It’s a complicated case and crime, where no one can be taken for granted and nothing is as it seems.  Tim is given the unenviable task of peeling back layers and prying into secrets that most people would rather keep hidden.  He must navigate some very deep and dangerous waters in the course of his investigation, far more so than even he knows.  There are a lot of players in this game, and a lot of forces beyond any one person’s control – many gods in Gotham, many masters, many different factions.  In the process, he also makes some very bitter enemies, but he is determined to find the truth in spite of the formidable opposition he faces, even at the risk of his career – and quite possibly his life.  Through him, Faye gives us an enthralling, riveting story – it’s seriously dark and twisted, but oh, so satisfying.

Even beyond the exquisite world-building and the wonderfully complex plot, no small part of the novel’s appeal lies in the characters – some of whom are real historical figures, and all heartbreakingly human, mixing virtues and vices in equal proportion.  Among them are Mercy Underhill, the inscrutable and intellectual object of Tim’s unstinting and largely unspoken adoration, and Dr. Palsgrave, notable for specializing in pediatrics, when no doctor of the time specialized in much of anything.  Even the most outrageous (such as Valentine, larger than life in almost every respect, and the army of newsboys Tim uses for information) are tempered, fully fleshed-out even in the most minor respects.  Colorful some of them may be, but never caricatures.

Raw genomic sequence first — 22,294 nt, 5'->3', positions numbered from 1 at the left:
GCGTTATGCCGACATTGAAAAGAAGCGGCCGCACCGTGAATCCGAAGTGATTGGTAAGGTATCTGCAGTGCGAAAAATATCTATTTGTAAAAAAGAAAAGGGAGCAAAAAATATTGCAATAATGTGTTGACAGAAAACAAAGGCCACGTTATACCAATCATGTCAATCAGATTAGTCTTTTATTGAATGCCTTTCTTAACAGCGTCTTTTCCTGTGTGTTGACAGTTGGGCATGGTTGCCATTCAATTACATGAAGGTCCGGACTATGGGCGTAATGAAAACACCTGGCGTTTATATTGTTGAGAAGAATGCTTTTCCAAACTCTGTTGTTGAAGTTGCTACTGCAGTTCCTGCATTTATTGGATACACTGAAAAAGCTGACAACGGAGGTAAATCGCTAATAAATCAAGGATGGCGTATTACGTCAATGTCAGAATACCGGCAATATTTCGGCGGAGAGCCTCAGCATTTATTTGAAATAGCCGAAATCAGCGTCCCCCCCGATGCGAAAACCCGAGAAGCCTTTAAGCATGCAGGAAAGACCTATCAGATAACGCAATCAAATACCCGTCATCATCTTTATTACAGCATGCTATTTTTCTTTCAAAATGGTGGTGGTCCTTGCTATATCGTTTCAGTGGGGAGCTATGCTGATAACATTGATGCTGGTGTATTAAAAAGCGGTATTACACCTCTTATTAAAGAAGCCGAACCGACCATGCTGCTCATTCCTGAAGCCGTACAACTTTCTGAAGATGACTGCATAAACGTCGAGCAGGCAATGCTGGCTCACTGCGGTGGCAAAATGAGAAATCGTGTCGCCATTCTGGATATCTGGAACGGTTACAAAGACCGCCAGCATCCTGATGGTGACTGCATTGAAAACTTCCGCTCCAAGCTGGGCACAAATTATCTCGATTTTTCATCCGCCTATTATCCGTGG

It’s a curious thing, that New York City lagged so far behind other major metropolises in forming a police force.  There was virtually no training for the new copper stars, except for some practice marching in formation, which is rather a terrifying concept.  Their primary role is to prevent crime, mostly by their very presence, to keep an eye on things and arrest those they catch red-handed.  Tim is the exception that proves the rule, a natural-born detective, even before there is a job title as such, one whose task is to solve crime and not just prevent it.  More than anything else, though, Tim seeks to understand the why of a crime, beyond the harsh black-and-white of facts.  Facts by themselves don’t matter, can’t really tell you anything; people and the stories they tell do.  He tells the novel as a human being and not just a policeman, probing deeply into the lives of the people he encounters and the stories they have to tell.  For all that he had to be dragged into his new profession kicking and screaming, by the end he embraces it wholeheartedly, finally feeling that, at long last, he has chosen something in his life.